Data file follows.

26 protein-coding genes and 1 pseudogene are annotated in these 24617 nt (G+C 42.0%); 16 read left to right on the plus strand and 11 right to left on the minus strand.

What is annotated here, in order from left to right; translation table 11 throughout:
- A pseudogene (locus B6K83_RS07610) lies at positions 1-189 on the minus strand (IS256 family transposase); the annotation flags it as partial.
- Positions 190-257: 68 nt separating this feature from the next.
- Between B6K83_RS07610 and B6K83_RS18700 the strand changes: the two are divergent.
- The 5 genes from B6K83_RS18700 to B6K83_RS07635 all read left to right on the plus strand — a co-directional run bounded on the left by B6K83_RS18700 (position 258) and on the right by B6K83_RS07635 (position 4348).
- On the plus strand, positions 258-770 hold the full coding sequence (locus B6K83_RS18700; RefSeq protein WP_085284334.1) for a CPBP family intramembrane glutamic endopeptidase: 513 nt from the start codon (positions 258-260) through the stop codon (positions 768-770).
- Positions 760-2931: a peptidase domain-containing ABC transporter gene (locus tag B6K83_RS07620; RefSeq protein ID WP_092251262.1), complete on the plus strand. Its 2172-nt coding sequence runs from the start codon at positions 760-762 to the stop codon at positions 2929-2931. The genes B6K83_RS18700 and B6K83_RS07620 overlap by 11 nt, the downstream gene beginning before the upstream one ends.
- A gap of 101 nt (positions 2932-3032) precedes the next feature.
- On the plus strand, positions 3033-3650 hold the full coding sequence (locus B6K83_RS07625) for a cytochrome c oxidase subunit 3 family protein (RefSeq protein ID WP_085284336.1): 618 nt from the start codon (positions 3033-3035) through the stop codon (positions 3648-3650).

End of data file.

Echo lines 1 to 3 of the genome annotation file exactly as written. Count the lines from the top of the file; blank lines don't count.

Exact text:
26 protein-coding genes and 1 pseudogene are annotated in these 24617 nt (G+C 42.0%); 16 read left to right on the plus strand and 11 right to left on the minus strand.

What is annotated here, in order from left to right; translation table 11 throughout:
- A pseudogene (locus B6K83_RS07610) lies at positions 1-189 on the minus strand (IS256 family transposase); the annotation flags it as partial.